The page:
About Us

Contact Us

February 24, 2003



If people were made of paper, this just might work

By Scott Harrison




Family Court (Part 1)

Since the day my wife falsely accused me, I have been tangled in two separate courts, with two separate sets of rules. Most of my time and worry has been directed toward Criminal Court.

The other court I’ve been tangled in is Civil Court. Civil Court is a sparkling clean, bright white marble palace in comparison to the grim old Criminal Court. I’ve never seen my wife at a single hearing at Criminal Court. Over the past sixteen months, I have seen her briefly a few times at the clean modern Civil Court. It is the only place we see each other. We have never spoken. Our eyes haven’t met across the courtroom. Compared to Criminal Court, Civil Court seems to be a “money court” because many of the issues are about money. Private parties and companies (mostly) come to do battle. A recent case there was about who caught a record-breaking baseball.  

I walked into one trial and took a seat in the back. I saw two teams of very well dressed lawyers talking with great seriousness about a series of editorial cartoons that had been enlarged on display boards. The question was: Which were going to be allowed into evidence? Which of these blow-up displays would the jurors be allowed to view?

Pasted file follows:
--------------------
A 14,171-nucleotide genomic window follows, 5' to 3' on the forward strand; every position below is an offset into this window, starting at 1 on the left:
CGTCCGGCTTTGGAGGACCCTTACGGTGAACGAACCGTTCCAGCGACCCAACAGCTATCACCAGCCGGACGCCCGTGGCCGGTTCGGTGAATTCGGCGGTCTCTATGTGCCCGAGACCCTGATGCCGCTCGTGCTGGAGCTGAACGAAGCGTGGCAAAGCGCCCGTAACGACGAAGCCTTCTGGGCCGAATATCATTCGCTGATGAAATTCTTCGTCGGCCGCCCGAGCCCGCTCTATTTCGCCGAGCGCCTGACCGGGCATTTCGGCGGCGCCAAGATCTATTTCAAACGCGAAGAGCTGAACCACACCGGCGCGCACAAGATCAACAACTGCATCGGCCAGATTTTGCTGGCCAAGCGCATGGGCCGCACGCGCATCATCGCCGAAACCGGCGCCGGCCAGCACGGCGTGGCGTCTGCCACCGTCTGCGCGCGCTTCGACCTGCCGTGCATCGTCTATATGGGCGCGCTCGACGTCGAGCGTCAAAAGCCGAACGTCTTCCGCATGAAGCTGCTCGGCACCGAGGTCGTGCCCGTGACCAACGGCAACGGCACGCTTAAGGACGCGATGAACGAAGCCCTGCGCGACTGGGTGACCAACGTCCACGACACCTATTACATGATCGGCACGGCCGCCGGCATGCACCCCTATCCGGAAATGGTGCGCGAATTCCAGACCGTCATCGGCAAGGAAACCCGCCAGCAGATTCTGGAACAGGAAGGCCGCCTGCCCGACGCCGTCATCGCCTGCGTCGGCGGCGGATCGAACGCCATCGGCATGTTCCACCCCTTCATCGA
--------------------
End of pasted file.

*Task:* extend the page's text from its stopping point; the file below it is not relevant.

I believe the case began when a person wrote a critical letter to a West Coast environmental organization and that group allegedly said something critical about the person or the letter. The person who wrote the letter became upset. So upset he decided his reputation and self-respect were seriously harmed. So much so as to launch a lawsuit.

The person who wrote the letter was an editorial cartoonist. The judge had gotten off his bench and was deciding which exhibits should be shown to jurors and which should not. He walked back and forth before them looking and rubbing his chin. I could see both parties were spending one hell of a lot of clean water and duck money (or ink and art paper money) putting on this show.

The lawyers were offering comments and replies now and then about which should be admitted. If any. These lawyers were brilliant. I know this because each time one lawyer spoke, I was sure of his reasoning and took his side. But moments later, when the other side spoke, I was certain that lawyer was right. Whoever was speaking, I was in full agreement with.

I was getting dizzy. They had a way with words that was magnificent. Can such people ever be married? Maybe their golden-timbered voices were what did it. Their fine suits didn’t harm either. I could see they had been at this case for months. But what on earth were they talking about? These people were tossing around thousands and thousands of dollars concerning two sentences in a letter that had ruffled some feathers? No, no, but that is madness! I must be missing something.

The special division of Civil Court I’ve been mixed up with is up on the fourth floor, where a row of courtrooms deal with family law. Divorce, property settlement, custody issues, juvenile and domestic violence, among other things. Criminal Court requires a 75–90% certainty to convict a person charged with a crime.  “Beyond a reasonable doubt” is the instruction given to jurors in Criminal Court. Civil Court requires merely a preponderance of the evidence to make a judgment. You need only 51% certainty to win.